June 5 (Bloomberg) -- The following is the text of the Federal Reserve Board’s Fifth District-- Richmond.
Economic activity strengthened modestly across the District, however growth was constrained by softness in manufacturing, federal spending limits, and unusual weather conditions. Retail sales flattened, although auto sales generally remained strong. Business was also strong at most non-retail services firms, but tourism in some areas fell below expectations as a result of an unseasonably cool spring. Banking conditions were mixed; residential mortgage demand increased, commercial lending varied, and competition for business was sharp. Residential real estate prices strengthened. Commercial real estate construction also improved, with positive reports across the District. Heavy rainfall and fluctuating temperatures delayed spring plantings, but forage crops were developing well. In the energy sector, demand continued to shift from coal to natural gas. Labor markets were uneven, although many employers plan to increase hiring in the months ahead. Reports on prices and wages were mixed.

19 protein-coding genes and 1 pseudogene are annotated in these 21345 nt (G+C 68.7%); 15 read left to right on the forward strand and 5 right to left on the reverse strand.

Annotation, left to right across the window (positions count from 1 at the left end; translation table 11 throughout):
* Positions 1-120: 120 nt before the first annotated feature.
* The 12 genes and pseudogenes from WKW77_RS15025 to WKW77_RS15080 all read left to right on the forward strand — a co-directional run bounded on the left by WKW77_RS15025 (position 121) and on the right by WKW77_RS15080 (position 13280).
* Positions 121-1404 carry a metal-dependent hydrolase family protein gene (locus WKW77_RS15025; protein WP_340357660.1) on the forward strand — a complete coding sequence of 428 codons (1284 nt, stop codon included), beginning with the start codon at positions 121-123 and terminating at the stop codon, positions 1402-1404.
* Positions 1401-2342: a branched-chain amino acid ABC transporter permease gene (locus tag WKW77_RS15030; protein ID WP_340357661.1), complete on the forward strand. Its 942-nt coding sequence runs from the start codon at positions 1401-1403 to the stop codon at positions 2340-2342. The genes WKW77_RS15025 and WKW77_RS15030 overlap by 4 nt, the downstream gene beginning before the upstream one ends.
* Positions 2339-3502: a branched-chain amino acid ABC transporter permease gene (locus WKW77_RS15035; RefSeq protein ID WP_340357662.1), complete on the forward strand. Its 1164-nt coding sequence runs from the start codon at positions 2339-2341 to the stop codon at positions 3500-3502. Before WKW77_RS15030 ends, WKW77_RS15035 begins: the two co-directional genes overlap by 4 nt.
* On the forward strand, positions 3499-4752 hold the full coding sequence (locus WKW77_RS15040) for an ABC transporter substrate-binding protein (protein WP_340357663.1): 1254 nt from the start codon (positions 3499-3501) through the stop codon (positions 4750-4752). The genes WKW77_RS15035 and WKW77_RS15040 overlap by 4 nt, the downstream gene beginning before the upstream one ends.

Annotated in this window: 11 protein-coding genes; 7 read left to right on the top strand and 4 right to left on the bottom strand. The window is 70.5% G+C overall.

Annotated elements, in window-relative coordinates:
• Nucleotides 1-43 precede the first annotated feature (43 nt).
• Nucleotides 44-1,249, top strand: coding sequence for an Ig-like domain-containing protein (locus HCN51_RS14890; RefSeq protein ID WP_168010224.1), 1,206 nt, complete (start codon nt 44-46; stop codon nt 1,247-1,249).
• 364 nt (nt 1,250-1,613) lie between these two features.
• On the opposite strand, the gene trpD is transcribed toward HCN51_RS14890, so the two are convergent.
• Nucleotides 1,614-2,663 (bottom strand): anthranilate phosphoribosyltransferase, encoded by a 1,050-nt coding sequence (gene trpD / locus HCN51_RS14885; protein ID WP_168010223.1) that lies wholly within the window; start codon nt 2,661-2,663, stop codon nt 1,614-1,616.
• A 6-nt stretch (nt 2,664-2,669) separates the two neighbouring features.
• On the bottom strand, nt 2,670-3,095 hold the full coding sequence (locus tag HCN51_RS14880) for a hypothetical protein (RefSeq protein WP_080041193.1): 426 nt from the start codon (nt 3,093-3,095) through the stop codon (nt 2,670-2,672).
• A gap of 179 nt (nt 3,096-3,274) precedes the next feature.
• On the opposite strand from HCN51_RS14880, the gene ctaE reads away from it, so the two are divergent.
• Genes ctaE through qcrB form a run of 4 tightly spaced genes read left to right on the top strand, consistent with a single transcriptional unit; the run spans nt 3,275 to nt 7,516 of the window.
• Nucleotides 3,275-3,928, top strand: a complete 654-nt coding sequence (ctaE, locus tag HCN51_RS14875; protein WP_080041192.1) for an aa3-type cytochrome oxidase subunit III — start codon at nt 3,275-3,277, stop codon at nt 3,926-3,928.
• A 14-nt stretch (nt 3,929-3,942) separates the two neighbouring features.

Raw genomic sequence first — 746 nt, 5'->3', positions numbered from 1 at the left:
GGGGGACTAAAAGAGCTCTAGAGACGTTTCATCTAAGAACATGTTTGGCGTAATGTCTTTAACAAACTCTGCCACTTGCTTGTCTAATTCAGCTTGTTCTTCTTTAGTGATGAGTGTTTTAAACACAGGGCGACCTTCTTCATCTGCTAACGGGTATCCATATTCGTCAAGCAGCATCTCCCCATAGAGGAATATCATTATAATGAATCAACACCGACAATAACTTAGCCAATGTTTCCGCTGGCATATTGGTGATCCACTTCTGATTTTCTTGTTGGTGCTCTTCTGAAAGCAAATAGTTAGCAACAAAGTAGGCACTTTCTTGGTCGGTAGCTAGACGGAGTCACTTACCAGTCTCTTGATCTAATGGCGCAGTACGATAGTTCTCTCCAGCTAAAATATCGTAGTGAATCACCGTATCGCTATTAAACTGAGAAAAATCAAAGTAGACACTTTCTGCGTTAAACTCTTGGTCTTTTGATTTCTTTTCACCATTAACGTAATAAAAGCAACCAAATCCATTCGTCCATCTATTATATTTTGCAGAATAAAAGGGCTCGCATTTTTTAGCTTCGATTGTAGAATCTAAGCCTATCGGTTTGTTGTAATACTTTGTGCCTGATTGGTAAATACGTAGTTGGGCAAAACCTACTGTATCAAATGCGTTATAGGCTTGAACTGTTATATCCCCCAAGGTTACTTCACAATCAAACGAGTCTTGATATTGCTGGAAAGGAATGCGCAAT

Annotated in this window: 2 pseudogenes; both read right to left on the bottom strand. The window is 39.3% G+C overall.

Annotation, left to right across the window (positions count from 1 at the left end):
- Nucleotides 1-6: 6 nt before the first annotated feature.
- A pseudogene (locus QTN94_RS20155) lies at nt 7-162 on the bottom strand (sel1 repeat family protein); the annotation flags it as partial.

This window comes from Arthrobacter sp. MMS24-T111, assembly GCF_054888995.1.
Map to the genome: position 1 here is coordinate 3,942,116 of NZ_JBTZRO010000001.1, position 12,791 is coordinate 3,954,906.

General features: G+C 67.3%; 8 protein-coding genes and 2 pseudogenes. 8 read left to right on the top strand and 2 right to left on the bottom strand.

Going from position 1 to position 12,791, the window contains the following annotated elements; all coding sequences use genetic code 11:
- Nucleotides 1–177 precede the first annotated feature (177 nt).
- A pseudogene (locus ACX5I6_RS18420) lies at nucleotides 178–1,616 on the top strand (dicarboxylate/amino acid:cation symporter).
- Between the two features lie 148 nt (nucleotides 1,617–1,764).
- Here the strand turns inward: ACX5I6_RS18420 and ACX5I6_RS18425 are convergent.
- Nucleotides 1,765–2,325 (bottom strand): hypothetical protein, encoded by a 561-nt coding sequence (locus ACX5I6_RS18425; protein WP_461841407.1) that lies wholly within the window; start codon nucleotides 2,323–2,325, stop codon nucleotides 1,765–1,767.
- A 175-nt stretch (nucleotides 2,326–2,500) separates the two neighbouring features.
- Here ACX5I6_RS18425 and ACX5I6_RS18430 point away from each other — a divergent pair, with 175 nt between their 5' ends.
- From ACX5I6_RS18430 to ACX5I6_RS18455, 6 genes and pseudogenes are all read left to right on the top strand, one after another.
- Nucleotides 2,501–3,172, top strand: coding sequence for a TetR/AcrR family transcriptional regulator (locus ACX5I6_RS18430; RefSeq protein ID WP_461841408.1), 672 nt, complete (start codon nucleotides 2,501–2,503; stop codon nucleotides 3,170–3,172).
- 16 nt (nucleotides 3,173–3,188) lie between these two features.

Fifth District manufacturing activity softened since our last report, although there were scattered reports of improvement. A machinery producer said that his company was struggling to hit the break even mark again this month and that the volume of new orders was down considerably. Impacts of sequestration and tax changes were noted by several firms. A manufacturer of automobile convertible tops reported that the uncertainty of tax issues had slowed investment at his firm. Moreover, a producer of defense equipment cited government sequestration and orders being canceled or delayed as major concerns facing his company. In contrast, a lumber producer mentioned that, because of the improvement in the housing market, his company had earned a profit in the first four months of this year, and a flooring manufacturer also reported improving business. Price growth in raw materials slowed in recent weeks and finished goods prices grew at a somewhat quicker pace.